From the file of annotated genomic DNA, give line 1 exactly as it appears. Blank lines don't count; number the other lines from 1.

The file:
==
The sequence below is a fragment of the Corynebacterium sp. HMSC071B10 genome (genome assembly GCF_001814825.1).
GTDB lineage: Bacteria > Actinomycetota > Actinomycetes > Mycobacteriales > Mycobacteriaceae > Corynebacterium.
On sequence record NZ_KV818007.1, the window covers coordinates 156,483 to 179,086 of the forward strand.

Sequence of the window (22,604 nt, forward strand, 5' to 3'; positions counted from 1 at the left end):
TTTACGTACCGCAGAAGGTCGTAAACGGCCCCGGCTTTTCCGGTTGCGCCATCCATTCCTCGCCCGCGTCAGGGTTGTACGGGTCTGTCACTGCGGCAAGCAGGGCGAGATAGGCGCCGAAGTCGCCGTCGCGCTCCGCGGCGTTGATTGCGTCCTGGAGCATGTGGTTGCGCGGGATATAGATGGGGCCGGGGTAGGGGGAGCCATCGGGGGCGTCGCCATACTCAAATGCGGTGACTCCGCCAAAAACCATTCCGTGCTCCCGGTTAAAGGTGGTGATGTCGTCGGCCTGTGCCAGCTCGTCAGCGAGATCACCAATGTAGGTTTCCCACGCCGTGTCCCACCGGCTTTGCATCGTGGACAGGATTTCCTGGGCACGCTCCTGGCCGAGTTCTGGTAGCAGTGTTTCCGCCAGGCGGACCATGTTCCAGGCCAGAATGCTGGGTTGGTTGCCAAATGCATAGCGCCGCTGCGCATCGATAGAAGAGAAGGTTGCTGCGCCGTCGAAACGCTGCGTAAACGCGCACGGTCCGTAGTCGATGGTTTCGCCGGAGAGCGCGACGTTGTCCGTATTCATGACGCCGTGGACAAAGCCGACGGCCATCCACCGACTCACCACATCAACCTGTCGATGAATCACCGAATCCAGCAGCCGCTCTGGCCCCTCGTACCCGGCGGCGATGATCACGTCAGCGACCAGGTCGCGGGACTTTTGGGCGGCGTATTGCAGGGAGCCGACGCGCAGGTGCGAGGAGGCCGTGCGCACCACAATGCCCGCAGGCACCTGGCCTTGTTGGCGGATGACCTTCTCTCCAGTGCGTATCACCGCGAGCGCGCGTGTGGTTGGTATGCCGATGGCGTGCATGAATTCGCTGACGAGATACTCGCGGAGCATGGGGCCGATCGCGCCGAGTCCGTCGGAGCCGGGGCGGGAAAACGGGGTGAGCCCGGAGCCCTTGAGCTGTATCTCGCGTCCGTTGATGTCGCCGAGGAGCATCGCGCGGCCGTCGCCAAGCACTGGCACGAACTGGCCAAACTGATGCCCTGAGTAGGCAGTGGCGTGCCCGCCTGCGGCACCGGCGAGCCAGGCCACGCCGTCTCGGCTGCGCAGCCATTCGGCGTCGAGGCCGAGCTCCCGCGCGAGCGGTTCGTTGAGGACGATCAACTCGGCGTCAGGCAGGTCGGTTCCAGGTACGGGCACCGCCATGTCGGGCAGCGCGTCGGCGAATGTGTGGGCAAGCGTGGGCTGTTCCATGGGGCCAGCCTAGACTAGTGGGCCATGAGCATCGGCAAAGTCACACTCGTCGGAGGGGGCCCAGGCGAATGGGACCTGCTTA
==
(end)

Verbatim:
The sequence below is a fragment of the Corynebacterium sp. HMSC071B10 genome (genome assembly GCF_001814825.1).